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The King-Crane Commission was an official investigation during 1919 by the United States government into the circumstances and conditions existing in certain parts of the former Ottoman Empire, in order to inform American policy with regard to the future of the region regarding the partitioning of the Ottoman Empire. The commission visited Palestine, Syria, Lebanon and Anatolia.
The commission was originally proposed by the United States as an international effort to determine if the region was ready for self-determination and to see what nations, if any, the locals wanted to act as mandatory powers. The plan received little support from the other nations, with many claimed delays. The Americans gradually came to realize that the British and French had already come to their own backroom deals about the future of the region, and new information could only serve to muddy the waters in their view. So, the commission was sent out sponsored by the United States alone. President Wilson picked Henry Churchill King, a theologian and fellow college president (of Oberlin College), and Charles R. Crane, a prominent Democratic party contributor.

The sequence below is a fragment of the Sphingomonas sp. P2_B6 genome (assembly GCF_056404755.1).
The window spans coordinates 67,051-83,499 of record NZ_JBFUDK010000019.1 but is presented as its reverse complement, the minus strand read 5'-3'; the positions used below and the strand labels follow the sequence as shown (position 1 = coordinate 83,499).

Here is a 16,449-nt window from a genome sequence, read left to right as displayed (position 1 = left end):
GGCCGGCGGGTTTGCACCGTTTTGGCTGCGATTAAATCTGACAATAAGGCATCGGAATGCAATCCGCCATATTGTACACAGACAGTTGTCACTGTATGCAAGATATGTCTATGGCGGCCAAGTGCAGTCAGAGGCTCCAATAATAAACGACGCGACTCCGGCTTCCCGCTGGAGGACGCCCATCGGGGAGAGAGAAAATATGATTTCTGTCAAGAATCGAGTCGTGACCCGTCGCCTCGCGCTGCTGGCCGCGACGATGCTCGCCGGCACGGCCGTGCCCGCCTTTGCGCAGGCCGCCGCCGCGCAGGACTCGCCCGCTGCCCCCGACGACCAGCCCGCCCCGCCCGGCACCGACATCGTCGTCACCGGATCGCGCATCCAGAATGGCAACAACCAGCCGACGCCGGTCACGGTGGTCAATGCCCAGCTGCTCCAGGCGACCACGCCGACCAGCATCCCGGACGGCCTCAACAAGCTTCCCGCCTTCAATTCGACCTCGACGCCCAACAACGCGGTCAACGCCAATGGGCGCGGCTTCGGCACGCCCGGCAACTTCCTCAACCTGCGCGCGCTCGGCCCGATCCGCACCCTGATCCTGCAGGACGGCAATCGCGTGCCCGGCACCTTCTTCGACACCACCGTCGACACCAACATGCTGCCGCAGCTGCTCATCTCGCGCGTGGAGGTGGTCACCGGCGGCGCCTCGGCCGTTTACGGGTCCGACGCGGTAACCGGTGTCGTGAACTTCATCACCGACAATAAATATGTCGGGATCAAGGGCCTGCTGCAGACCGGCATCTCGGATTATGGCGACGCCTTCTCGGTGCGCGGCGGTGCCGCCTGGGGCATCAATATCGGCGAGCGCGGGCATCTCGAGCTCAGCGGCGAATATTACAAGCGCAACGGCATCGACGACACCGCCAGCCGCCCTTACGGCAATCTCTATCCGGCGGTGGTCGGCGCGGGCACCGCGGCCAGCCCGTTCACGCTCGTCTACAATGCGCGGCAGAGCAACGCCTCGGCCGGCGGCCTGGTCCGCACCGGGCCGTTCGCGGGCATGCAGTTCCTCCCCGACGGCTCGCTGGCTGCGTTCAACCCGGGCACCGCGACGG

The commission's effectiveness was hampered by the fact that it was the British army that actually protected them and controlled the translators, giving a skewed view of opinion where it was considerably easier to decry the French than the British. In spite of this, based on interviews with local elites, the commission came to the conclusion that while independence was preferred, the Americans were considered the second-best choice for a colonial power, the British the third-best, and the French easily the worst possible choice.